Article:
UK Educators Rank-and-File Safety Committee warns of packed schools amid an escalating pandemic and third lockdown

By Our reporter
13 January 2021

The UK Educators Rank-and-File Safety Committee met last Saturday under conditions of a pandemic escalating out of control. The UK has the highest death rate in the world, with a catastrophic 1,325 daily deaths reported immediately prior to the meeting and now totalling over 95,000. Hospitals are days away from being overwhelmed.

Special needs teacher Tania Kent explained, “the belated and misnamed ‘national lockdown’” announced January 5 “will have little impact in the surge of infections. The new variant of Covid is taking prisoner after prisoner in a one-sided battle.

“After months of claims that ‘schools are the safest place that children could be,’ Prime Minister Boris Johnson was forced declare that not only are schools not safe, but they are the main vector for the escalation of the virus and specifically the new variant.

“Faced with mass walkouts and boycotts that could spread to other sections of workers, Johnson announced a third lockdown—to contain opposition while continuing to enforce a back to work agenda…

“Schools, however, are packed with children… between 40 and 60 percent of pupils attending,” because the “list of those deemed ‘essential workers’ has been extended, while nurseries and Special Educational Needs schools are fully open. Schools have been told they cannot limit numbers. Children who do not have access to a laptop have been told they can return to school.

“The National Education Union [NEU] agreed to abandon their members in early years and special schools [which are open]. The mandate of its members to close schools to protect lives is being overturned!

“The NEU, NASUWT and Unison trade unions have called for another letter writing campaign. They have called on the government to ‘clarify’ and provide a more ‘precise definition’ of key worker and the vulnerable. Meanwhile the virus is allowed to run rampant within schools and communities and no call for walkouts or industrial action.”

Kent ended by calling for a “political rebellion” against the unions. “New organs of struggle must be built which fight for policies that defend the health and welfare of workers and not the profits of the rich.”

“The time has come for workers and educators to intervene on the basis of an independent programme—to take matters out of the hands of the criminally negligent Conservative government and its accomplices in the Labour Party and trade union bureaucracy.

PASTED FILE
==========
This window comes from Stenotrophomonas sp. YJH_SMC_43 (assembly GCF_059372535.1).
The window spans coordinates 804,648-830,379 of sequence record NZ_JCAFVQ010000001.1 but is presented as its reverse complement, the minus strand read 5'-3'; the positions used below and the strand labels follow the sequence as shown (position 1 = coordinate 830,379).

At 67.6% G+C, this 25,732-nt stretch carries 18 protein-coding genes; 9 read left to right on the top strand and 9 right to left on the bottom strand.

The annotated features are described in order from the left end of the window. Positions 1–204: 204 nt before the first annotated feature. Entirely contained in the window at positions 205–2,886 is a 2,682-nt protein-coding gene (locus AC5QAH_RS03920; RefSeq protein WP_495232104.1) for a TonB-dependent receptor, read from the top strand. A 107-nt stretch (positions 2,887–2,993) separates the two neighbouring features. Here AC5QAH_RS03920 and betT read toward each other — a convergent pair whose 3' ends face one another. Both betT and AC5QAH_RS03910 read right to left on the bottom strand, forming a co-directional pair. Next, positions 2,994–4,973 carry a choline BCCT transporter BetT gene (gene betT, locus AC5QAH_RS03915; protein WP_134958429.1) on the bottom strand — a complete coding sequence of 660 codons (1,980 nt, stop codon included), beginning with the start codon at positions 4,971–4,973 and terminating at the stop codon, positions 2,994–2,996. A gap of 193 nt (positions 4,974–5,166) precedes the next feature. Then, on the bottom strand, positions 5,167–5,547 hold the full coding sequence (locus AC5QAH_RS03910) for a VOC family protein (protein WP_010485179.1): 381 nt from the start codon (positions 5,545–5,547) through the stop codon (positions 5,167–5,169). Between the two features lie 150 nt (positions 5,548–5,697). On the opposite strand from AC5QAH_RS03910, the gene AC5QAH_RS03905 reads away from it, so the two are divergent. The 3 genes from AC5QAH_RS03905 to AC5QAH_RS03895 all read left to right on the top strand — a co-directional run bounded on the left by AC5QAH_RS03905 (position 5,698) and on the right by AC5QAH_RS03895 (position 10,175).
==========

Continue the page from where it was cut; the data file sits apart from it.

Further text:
“An immediate walkout must be organised”, she said and “the closure of all non-essential industries. All education workers must be paid a full salary and millions provided to ensure proper online learning—paid for by seizing the mega-profits of the major corporations and banks.

“The fight for this programme demands the political mobilisation of the entire working class in the struggle for socialism.”

The pandemic is both a political and a global crisis. It cannot be tackled on a national basis. International Youth Students for Social Equality member Gregor Link from Germany said, “An independent intervention of the working class is required to save countless lives.

“Germany internationally has been hailed as a model for how to cope with the pandemic,” but, “The German elite acted in an entirely criminal manner…

“Germany is leading Europe when it comes to the number of COVID deaths” with “more than 1,000 deaths for many days … the pandemic is raging out of control. This is a result of the policy of leaving schools and daycare centres open … The German government has not closed one single factory or office. The situation resembles a major war. Many crematoriums are overwhelmed by the amount of dead bodies. Clinics and hospitals are nearing collapse.

“But education ministers and state prime ministers of all parties are determined to get back to face to face teaching ‘as soon as possible’.

“Leading virologists and epidemiologists are warning that the novel strain may become dominant in all European countries, unless ‘there is a total lockdown across all Europe’. The only force able to realise this is the international working class. Governments, including unions, are opposed to all such steps.”

SEP member and teaching assistant (TA) Harvey Thompson spoke about the deaths of educators from COVID-19 and the coverup of the figures to facilitate the government’s unsafe opening of schools.

“The twitter page ToryFibs released the names of eight educators who had died of COVID-19 in schools in the recent period. The Office for National Statistics (ONS) has not updated its published data since June, showing 148 education workers in the UK had died of COVID-19.”